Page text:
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Liberation

There are two trees in paradise. The one produces beasts; the other produces man. Adam ate from the tree which produced beasts, and becoming a beast he begat beasts. God created man and man created god. So it is in the world. Men make gods and they worship their creations. It would be fitting for the gods to worship men. 

– Gospel of Philip

The theme in this fourth week of Eastertide suggests that we focus on how we are assisted in our quest for liberation by the Divine.

At Sophia Café a few weeks ago we discussed the idea that Yeshua, the Hebrew name the we transliterate as “Jesus”, means “liberation”. The name is more commonly translated as “salvation” or perhaps “deliverance”, but in the 1st century Jewish context the ideas of deliverance or salvation would have been understood in the context of the plight of the people. Salvation from domination by the Romans, or before them the Hellenistic Empire. Deliverance from captivity in Babylon or Egypt.

Salvation – such a commonly used concept in Christianity, so common there is a whole area of theology called “soteriology” devoted to it – would have primarily meant “liberation” to both Yeshua and his disciples. Salvation has come to refer to something like “forgiveness from sin” to many traditional Christians. Given the doctrine of Original Sin and the huge role guilt seems to play in many people’s understanding, this meaning seems to be more about bondage than liberation.

This week’s reading from Philip gives us a way to understand something of what’s going on. To me, the reading implies that much of what we call religion, rather than genuine devotion to the transcendent, involves instead the worship of our own projections: feared images of a judgemental parent eager to be obeyed without question.

The Gnostic view of the Divine, by contrast, is of the radical face of Spirit both utterly ineffable and transcendent as well as utterly intimate and immanent – not separate, close as your own breath, the Unspeakable Name unspoken in Silence. The Divine waits, entices, demands that we turn from our egoic fantasies – the small view of the jailer on whom we blame our own cruelties. “Step into freedom”, comes the whisper. “Face your True Nature, stand up in truth, acknowledge your responsibility and embrace Me and your neighbour. One, one, one.”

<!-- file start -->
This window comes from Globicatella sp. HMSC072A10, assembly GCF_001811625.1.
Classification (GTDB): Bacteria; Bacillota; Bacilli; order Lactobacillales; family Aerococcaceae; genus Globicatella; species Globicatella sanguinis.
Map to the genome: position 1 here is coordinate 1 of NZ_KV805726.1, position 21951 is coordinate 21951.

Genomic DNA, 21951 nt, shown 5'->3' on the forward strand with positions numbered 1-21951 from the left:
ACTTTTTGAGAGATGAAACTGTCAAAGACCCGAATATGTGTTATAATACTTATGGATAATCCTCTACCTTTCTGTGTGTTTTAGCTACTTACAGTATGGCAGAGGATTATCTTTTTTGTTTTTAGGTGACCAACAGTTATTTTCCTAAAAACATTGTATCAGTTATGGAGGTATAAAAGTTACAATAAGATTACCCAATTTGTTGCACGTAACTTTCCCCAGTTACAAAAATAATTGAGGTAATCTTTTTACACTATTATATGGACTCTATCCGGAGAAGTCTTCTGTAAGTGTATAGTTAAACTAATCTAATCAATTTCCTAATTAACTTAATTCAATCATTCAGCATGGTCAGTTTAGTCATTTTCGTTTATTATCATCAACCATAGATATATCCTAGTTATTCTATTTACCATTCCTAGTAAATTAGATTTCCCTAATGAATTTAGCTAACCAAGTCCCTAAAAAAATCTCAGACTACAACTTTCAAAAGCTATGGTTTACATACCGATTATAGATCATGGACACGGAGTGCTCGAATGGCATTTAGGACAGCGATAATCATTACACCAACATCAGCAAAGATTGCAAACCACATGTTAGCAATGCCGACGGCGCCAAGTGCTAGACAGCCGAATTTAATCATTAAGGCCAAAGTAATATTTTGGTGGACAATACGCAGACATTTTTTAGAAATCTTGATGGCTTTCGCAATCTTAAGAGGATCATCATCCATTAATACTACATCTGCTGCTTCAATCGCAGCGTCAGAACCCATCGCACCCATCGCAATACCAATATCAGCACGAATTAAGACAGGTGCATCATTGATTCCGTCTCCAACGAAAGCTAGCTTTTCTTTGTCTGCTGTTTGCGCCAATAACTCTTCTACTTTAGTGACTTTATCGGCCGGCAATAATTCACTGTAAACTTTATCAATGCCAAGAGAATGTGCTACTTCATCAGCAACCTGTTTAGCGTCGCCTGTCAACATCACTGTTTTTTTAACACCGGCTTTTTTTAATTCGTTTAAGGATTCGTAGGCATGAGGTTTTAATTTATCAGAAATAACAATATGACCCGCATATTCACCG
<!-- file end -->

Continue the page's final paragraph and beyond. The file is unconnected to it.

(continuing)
Readings for the week

Service – 6pm
The service this Sunday will be a “Sophianic Eucharist”. The service praises Sophia or Holy Wisdom as the immanent, feminine face of the Divine and celebrates the sacred marriage between the immanent and transcendent aspects of Spirit. The service features prayer and chant and the sharing of the Body and the Blood in the form of bread and wine. 

Sophia Café – 7pm
Sophia Café follows the service – stay around for tea, snacks and conversation. Each week starts with a short talk by someone from the community followed by open discussion.

This week we will meet to choose our next study text. Come and browse the choices and express your opinion.

Parish logo 

The congregation at St Uriel’s meets every Sunday at 6pm at:
The Unitarian Centre
15 Francis St
Darlinghurst, NSW
Map

Rector: Father Tim Mansfield
email blog

Apostolic Johannite Church

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Parish of St Uriel the Archangel

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Marrickville, NSW 2204

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Divine Grace

When it was evening on that day, the first day of the week, and the doors of the house where the disciples had met were locked for fear of the Jews, Jesus came and stood among them and said, ‘Peace be with you.’ After he said this, he showed them his hands and his side. Then the disciples rejoiced when they saw the Lord. Jesus said to them again, ‘Peace be with you. As the Father has sent me, so I send you.’ When he had said this, he breathed on them and said to them, ‘Receive the Holy Spirit. If you forgive the sins of any, they are forgiven them; if you retain the sins of any, they are retained.’
 

The focus of this week’s meditations is “Divine Grace”. Both our lectionary and the mainstream lectionary use the same story of Jesus appearing to the disciples and transmitting to them the Holy Spirit.

Grace is such a fundamental concept in the Semitic traditions. As a concept in Judaism, it pre-exists Christianity by at least several hundred years. Ironically, many of us imagine the Divine in ways other than suggested by the doctrine of Grace.

Divine Grace suggests that the Divine pours itself out to us, constantly, lovingly. With no concern for our actions, no particular interest in our sins or virtues, with constant loving-kindness. We are bathed in God in every moment. No matter what we do in our relationship with the Divine, God always shows up first. She is always waiting, always ready to receive us, the feast is always prepared ahead of time.

This is the truth of the Kingdom of Heaven and to live in the Kingdom, to stand faithful in the Name, is to to manifest this truth of Divine Grace. Which, it turns out, is terribly challenging. Instead, we fret and worry, we get anxious about our own sins and (more commonly) the sins of others. All of which really just gets in the way.